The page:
THE NEXT STEPS FOR ENVIRONMENT, POPULATION, AND SECURITY
tion (i.e., with lower birth and death rates). Thetrend held up through the 1970s and 1980s, as well as the post-Cold War 1990s, suggesting that superpower funding, training, and military hardware may have influenced the nature andintensity of Cold War-era civil conflicts morethan developing states’ vulnerability to them(see Figure 2).Our research also shows that the statisticallikelihood of civil conflict decreased consistent-ly as countries’ birth rates declined, suggesting that for most states, the demographic transitionpromotes a “soft landing.” Significantly, a softlanding is not an inherent property of the dem-ocratic transition, which features instabilitiesmidway along its path. Partial democracies—states offering an institutional admixture of civil freedoms and authoritarian constraints—are more statistically vulnerable to state failurethan either fully democratic or wholly authori-tarian regimes (Esty et al., 1999).Some developing countries appear to risk similar instabilities midway through theirtransition to an open free-market economy. Ina series of analytical case studies, Amy Chua (2002) has demonstrated that IMF-leveragedliberalization policies unwittingly providemarket-savvy ethnic minorities with opportu-nities to gain further control over capital.Coupled with fast-paced democratic reforms,increased inequalities fuel ethnic animosities,boost popular support for nationalist politicalmovements and, in some cases, act as a spring-board for demagogues to attain political office(Chua, 2002).The security dynamics of these transitionslend credence to the hypothesis that early-phasestates—including Iraq, Pakistan, and Nigeria—might lower their risk of civil conflict during their transitions to democracy and free marketsif they advanced through the demographictransition. This thesis explains the substantialdemocratic, social, and economic progress of certain East Asian states (particularly SouthKorea, Taiwan, Thailand, Singapore, andMalaysia), where significant declines in fertility preceded substantial and successful democraticand free-market reforms.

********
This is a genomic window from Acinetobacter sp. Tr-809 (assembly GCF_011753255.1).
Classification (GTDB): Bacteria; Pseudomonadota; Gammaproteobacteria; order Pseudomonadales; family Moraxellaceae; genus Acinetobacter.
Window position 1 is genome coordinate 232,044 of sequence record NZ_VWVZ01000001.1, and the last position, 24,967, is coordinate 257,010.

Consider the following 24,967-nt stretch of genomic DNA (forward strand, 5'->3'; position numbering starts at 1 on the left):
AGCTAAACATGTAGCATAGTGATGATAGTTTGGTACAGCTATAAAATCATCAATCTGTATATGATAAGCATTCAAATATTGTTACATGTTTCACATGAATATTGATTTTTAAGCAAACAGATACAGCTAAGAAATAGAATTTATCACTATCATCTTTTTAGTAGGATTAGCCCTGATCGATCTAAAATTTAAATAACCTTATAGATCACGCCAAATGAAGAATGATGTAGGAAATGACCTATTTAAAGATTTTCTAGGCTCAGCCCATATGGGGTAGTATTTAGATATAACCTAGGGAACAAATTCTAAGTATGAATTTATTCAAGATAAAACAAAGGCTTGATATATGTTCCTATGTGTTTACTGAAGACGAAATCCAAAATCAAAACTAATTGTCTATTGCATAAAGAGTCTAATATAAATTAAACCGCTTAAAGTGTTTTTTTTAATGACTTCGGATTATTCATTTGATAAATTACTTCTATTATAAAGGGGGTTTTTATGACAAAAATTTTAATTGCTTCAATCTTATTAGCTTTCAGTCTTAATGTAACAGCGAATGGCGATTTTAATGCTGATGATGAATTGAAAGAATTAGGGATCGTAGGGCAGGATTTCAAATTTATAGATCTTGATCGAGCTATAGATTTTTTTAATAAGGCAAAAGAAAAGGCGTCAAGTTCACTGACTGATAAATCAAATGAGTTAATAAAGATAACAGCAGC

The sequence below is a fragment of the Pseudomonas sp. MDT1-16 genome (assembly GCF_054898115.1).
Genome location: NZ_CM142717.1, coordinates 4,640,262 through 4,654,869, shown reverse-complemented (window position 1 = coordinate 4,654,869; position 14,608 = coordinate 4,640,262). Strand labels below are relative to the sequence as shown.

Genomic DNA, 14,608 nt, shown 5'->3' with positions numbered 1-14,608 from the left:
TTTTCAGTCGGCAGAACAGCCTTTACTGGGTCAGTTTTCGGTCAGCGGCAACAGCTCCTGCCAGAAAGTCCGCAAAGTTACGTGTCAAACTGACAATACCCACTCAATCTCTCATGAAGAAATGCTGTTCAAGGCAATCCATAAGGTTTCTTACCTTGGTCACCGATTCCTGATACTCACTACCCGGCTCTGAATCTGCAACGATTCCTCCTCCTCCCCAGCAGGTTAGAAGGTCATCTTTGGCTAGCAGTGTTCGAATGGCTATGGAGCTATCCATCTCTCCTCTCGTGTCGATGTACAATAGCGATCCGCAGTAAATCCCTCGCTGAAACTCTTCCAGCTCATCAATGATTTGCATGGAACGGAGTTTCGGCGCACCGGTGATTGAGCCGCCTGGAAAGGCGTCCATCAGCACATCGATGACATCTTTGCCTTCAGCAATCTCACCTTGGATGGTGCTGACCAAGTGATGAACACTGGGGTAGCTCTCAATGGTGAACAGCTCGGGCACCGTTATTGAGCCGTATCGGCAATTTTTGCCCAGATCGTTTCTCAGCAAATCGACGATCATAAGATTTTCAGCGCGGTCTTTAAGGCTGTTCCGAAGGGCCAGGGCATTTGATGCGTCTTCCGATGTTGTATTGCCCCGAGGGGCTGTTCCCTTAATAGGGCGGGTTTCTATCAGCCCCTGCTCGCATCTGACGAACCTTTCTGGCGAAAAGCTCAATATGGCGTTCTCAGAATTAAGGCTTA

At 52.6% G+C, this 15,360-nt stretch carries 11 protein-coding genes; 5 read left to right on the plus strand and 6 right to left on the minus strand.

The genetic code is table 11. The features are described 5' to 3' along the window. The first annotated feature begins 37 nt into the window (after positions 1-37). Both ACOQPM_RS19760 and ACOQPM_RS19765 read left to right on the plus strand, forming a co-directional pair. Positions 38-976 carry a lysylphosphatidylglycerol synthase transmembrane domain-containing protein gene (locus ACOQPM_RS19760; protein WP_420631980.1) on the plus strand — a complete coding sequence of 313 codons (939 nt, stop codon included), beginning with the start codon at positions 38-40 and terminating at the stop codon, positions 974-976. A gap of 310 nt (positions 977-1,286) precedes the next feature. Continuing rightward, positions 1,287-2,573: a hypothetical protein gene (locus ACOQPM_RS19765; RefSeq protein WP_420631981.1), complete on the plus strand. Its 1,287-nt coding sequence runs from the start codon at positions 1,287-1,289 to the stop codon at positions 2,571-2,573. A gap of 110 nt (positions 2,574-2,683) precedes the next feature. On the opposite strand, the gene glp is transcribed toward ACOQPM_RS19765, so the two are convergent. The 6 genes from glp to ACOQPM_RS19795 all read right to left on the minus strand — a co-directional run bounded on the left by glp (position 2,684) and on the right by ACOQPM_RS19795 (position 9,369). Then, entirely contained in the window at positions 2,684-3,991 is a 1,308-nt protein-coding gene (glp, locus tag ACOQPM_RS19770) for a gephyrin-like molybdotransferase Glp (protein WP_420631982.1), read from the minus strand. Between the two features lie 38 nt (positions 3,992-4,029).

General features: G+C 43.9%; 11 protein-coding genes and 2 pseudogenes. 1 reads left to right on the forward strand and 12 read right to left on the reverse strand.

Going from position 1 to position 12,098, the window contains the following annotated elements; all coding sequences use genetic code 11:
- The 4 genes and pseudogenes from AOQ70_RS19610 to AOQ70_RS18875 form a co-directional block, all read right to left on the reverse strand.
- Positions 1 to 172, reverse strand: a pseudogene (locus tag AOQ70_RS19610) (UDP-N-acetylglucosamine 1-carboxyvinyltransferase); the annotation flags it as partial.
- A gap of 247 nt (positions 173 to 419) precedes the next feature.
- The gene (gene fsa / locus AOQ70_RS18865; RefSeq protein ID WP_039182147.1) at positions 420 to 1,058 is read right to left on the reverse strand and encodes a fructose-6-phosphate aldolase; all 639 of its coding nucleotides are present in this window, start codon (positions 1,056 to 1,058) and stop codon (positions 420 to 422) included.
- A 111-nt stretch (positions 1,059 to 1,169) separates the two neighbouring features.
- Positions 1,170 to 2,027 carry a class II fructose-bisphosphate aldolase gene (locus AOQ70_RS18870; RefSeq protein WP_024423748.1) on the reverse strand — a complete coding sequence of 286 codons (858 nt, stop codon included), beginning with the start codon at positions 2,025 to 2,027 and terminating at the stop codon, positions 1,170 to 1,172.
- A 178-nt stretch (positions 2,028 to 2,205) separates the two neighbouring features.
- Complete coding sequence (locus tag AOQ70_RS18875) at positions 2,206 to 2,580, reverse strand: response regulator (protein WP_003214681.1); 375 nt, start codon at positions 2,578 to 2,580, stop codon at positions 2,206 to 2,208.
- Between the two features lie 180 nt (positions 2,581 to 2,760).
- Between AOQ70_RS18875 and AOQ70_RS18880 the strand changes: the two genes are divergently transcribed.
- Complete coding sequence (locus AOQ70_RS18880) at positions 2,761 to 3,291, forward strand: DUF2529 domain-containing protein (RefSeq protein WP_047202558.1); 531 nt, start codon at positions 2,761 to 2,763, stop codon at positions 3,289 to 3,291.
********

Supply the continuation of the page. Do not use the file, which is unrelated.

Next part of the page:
Demographic Risk Factors
Researchers have found at least eight demo-graphic topics associated with political instabil-ity or conflict. These are:
High proportion of young adults ages 15 to 29 years—a “youth bulge”—among the working-age population.
In the 1990s, states with a large youth bulge were nearly 2.5 timesas likely to experience an outbreak of civil con-flict as other states (Cincotta, Engelman, & Anastasion, 2003).
York University researchersChristian Mesquida and Neil Weiner (1996,1999) have also demonstrated that the intensi-ty of recent conflict in war-torn regions is posi-tively correlated to the proportion of young adults in the adult population.
Rapid urban population growth.
During the1990s, countries with a high rate of urban popu-lation growth were about twice as likely as otherstates to experience an outbreak of civil conflict.On the ground, researchers and policymakersmay find it difficult to separate urban growth andthe youth bulge. In countries where agriculture isno longer promising, young adults typically migrate to urban centers in search of education,employment, and opportunities for immigration.Thus, urban centers, where political protest ismore easily organized, tend to have unusually high proportions of young adults in their work-ing-age population (Fuller & Pitts, 1990).
Low levels of per capita cropland and/or fresh water.
Cross-country statistical evidencedoes not demonstrate that low per capita sup-plies of either fresh water or cropland increasethe risk of full-fledged civil conflict on theirown. Nonetheless, the added risks to statesunder stress could be underrated. For example,in the 1990s, about half of all countries withhigh proportions of young adults
low levelsof one or both of these critical resources experi-enced an outbreak of civil conflict (Cincotta etal, 2003). Leif Ohlsson (2000) has argued thatscarcities of critical natural resources underminethe ability of agricultural economies to absorblabor, promoting landless poverty and thusaccelerating the growth of urban slums and pro-viding potential recruits for insurgencies.
U.S. foreign policyshould improvegirls’ access toschooling andwomen’s access tofamily planning,maternal healthcare, and income-generating oppor-tunities.